Francis Guinan has been an ensemble member since 1979. He most recently appeared in Fake, Art, The Seafarer, Kafka on the Shore and August: Osage County (also Broadway). Other Steppenwolf appearances include The Crucible, The Diary of Anne Frank, Love Song, Cherry Orchard, Mizlansky/Zilinsky or Schmucks, The Libertine, Skylight, The Grapes of Wrath (also Broadway) and many others. He is the inventor of overlapping dialogue. For Kate, always.
Watch & Listen
Q & A With Francis Guinan
Q. Who is your favorite playwright?
A. Tracy Letts. God, his scripts are so much fun! And oddly enough, you don't get the sense (as you do with playwrights like Tennessee Williams) that there are major characters and minor characters. For example, in Superior Donuts everything had a direct effect on the semi-homeless character, Lady. In a very odd sort of way, the play ends up being about her, as well. And I think that's true of all of Tracy's characters. In August, the play actually is about anybody you care to pick. Everyone has a beginning, middle and an end to their story. That's one of the things I most admire about his writing, besides being heartbreakingly funny.
Q. Which ensemble member do you most enjoying watching as an audience member?
A. Oh, God. Boy, that'd be hard to say. Wow. It's difficult to pick anybody out specifically. If you were to hold me hostage and make me pick somebody it would have to be Laurie Metcalf.
We would sit in rehearsals for The Seafarer and exchange stories about Laurie for half an hour. I saw her in a production years ago of And A Nightingale Sang where she played en-semble member Joan Allen's mother. Joanie gives her the news that she's been shacking up with this British solider (played ensemble member by Tom Irwin), and, the night that I saw the show, Laurie tenuously felt her way downstage right until she could grab hold of a chair to sit down. (Tom Irwin said that they used to dare her to do things in that moment. One night they dared her to pretend like her left foot was nailed to the floor, and she spun in a circle).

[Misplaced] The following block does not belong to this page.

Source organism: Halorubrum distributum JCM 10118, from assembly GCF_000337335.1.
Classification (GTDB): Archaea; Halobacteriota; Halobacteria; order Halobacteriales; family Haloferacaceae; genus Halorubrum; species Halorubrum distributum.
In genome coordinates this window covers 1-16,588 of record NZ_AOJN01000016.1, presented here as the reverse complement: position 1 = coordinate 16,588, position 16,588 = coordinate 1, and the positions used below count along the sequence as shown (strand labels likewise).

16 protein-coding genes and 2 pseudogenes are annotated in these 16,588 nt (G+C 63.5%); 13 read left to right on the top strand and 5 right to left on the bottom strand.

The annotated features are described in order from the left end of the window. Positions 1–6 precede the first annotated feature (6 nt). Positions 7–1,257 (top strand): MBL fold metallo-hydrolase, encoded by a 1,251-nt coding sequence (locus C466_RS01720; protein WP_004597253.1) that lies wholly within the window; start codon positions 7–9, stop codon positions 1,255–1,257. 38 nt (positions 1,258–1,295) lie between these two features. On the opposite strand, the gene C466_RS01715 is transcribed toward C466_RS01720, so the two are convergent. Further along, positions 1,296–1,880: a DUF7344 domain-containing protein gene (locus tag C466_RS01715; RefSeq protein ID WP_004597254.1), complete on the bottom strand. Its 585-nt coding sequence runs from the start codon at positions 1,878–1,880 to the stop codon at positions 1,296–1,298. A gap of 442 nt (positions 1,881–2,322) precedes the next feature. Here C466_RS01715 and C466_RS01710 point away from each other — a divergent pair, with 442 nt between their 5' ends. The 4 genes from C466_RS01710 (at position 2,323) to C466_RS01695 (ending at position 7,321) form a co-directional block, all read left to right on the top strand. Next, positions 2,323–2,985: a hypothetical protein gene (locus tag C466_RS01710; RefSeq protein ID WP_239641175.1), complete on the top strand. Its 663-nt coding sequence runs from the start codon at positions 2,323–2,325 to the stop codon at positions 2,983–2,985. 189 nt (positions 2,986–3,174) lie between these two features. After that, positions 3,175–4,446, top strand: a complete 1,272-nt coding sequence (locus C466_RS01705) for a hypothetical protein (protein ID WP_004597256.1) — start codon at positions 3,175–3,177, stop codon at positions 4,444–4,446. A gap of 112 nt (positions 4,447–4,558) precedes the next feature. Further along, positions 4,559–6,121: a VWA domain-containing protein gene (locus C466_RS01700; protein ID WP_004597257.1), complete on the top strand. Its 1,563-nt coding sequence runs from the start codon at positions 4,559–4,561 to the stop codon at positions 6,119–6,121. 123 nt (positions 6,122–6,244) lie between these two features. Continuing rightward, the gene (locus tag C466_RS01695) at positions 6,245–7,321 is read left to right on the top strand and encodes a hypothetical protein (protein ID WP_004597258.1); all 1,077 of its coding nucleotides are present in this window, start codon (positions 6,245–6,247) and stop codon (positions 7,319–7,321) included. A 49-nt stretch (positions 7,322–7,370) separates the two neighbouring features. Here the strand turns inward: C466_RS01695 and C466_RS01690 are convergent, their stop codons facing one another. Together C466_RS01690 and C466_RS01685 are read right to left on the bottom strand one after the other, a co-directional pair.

She is absolutely convincing. The truth of her performance is absolutely undeniable. Darlene in Balm in Gilead. That 25-minute monologue! The intricacies of her mental process would jump from subject to subject. She has that instinctive sense of what's right in a char-acter or what works in a scene, which is coupled with an innate theatricality that goes for the maximum effect. Emotions appear to creep up on her and take her by surprise. And so they take us by surprise as well.
I'd have to say Laurie. But, you know, I could tell stories about every member of the company. I could watch Al Wilder, John Mahoney and Tom Irwin in The Seafarer. They tease things out of the script that are revelatory of the character's interior life and not always things the character would consciously share. It's as if it escapes. That, I would say, is a consistent trait that I find fascinating about every actor in the company: emotions seem to escape. You get a glimpse. There's this glimmer that you might see from a piece of glass shining from the sunlight and it just happens to take place in front of you.
That is consistent with all the actors in the company. They're really quite wonderful.
Credits & Awards
Hannibal; Guinevere; Apartment Complex; Speed II; Shining Through.
Northlight Theatre: Inherit the Wind
Geffen Playhouse: God's Man in Texas; The Weir
Off-Broadway: As Is
Mark Taper Forum: Space; Stuff Happens
Royal George Theatre: The Nerd; National Tour of Mass Appeal
Ivoryton Playhouse: Sleuth
Tamarind Theatre: Black and Blue
LA Theatre Works: Oedipus the King
Grey's Anatomy(ABC); CSI: NY(CBS); 3rd Rock From the Sun (NBC); Frasier (NBC); 7 Days (UPN); The Path to War (HBO); Star Trek:Voyager (UPN); The Practice (ABC); Profiler (NBC); Nash Bridges (CBS); That 70's Show (FOX); It's Like
You Know (ABC); Law and Order (NBC); Eerie, Indiana (Scifi Channel); The Mighty Jungle (ABC Family); Murder One (Court TV); George Wallace (TNT); Lansky (HBO); Any Day Now (Lifetime).
2008 Lunt-Fontanne Fellow